And let’s not forget the passionate lobbying in the 1990s of U.S.A. Engage, a coalition of U.S. businesses eager to ensure that political repression in Burma did not end their business opportunities. They made the case then, as the Business Roundtable and its allies are making the case even today, that U.S. investment would “inevitably help lead to an improved human rights environment.” A few years later, a major U.S. oil investor, Unocal (now Chevron) was exposed for having used slave labor on its pipeline in Burma.

We would agree the time has come to revisit the issue of sanctions but not to take steps that could undermine the leverage that has made progress in Burma possible.

I would urge my former colleagues in the U.S. Congress to examine the facts clearly before taking any action. How much has really changed in Burma?

I spent Election Day not in Rangoon where most western reporters flocked, but in Kachin State where, according to Human Rights Watch, 75,000 men, women and children have been forced to flee their homes because of the Burmese army’s attacks. I saw evidence of this forced displacement first hand as I met victims who were literally running for their lives having abandoned their homes, farms and villages that were under attack by the military.

It was a heart-wrenching experience.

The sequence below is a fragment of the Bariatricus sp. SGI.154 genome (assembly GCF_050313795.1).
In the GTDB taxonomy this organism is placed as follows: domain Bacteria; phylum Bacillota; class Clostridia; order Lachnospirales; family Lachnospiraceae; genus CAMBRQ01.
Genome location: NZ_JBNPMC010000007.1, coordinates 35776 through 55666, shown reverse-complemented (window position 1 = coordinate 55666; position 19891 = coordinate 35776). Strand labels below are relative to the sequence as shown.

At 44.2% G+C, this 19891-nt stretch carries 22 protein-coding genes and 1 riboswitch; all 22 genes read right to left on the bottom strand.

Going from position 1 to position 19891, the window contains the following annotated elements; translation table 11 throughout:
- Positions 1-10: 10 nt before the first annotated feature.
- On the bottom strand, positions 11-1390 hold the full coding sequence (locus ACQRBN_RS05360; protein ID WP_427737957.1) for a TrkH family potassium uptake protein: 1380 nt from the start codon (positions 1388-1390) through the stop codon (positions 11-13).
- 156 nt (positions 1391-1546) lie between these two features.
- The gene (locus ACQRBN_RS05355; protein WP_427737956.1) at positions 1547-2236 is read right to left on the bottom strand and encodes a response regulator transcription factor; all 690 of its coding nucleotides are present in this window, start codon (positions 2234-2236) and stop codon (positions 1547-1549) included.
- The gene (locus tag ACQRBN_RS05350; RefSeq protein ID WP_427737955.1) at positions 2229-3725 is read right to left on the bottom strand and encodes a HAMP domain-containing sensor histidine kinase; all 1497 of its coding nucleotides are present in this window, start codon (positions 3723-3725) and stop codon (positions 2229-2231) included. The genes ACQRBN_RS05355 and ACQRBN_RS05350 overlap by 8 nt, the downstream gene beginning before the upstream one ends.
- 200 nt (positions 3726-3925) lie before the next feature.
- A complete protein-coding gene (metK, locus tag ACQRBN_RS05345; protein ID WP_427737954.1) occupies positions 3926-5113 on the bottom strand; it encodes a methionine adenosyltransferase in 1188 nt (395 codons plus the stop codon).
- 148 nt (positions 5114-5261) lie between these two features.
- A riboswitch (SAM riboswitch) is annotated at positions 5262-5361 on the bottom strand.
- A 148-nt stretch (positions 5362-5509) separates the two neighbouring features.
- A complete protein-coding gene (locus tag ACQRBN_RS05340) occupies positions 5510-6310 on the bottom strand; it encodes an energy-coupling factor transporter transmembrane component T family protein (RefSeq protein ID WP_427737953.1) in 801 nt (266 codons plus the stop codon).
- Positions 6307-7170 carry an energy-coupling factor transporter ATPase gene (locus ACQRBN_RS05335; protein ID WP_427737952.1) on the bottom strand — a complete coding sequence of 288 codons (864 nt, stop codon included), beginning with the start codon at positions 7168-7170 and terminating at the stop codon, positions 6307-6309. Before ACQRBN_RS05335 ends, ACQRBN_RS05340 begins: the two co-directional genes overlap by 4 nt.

On the day of the election, I stood just beyond the range of the Burmese army’s mortar fire north of Laiza, a place that had been attacked the day before. We could see the Burmese army camp positioned on a hill across the valley. They had recently more than tripled their troop presence. Hundreds of soldiers occupied the hill and the valley floor below. Reinforcements were filling in from behind. Between where I stood and the Burmese troops was a literal gold mine. Mining operations had been suspended due to the fighting.

We met a farmer who had been harvesting corn with his wife and father-in-law when Burmese soldiers entered their field and ordered them to carry the harvest to a military encampment. They tried to escape the next morning. His wife was caught and he has had no word of her whereabouts – or safety – since.

The Burmese army has a long and brutal history of targeting ethnic minorities. They do it through direct violence—rape and killing—but also indirectly by destroying crops, livestock and preventing international humanitarian access. The stories we heard while on the ground in Kachin State indicate a clear targeting of civilians that shows no signs of abating.

Certainly progress has been made in Burma. The fact that Aung San Suu Kyi is no longer in prison or under house arrest is a step forward. But the fact remains that for many – including the people I visited in Kachin State – nothing positive has happened at all. In fact, their suffering is getting worse by the day.

The United States should recognize progress and encourage reform in Burma but rewards and incentives must be measured, prudent and reversible. Progress in Burma has been made possible by economic and diplomatic pressure. It would be unconscionable for the United States and the world to condemn tens of thousands of innocent people to the mercy of a military government entirely free of the pressure of sanctions.

Tom H. Andrews is president of United to End Genocide.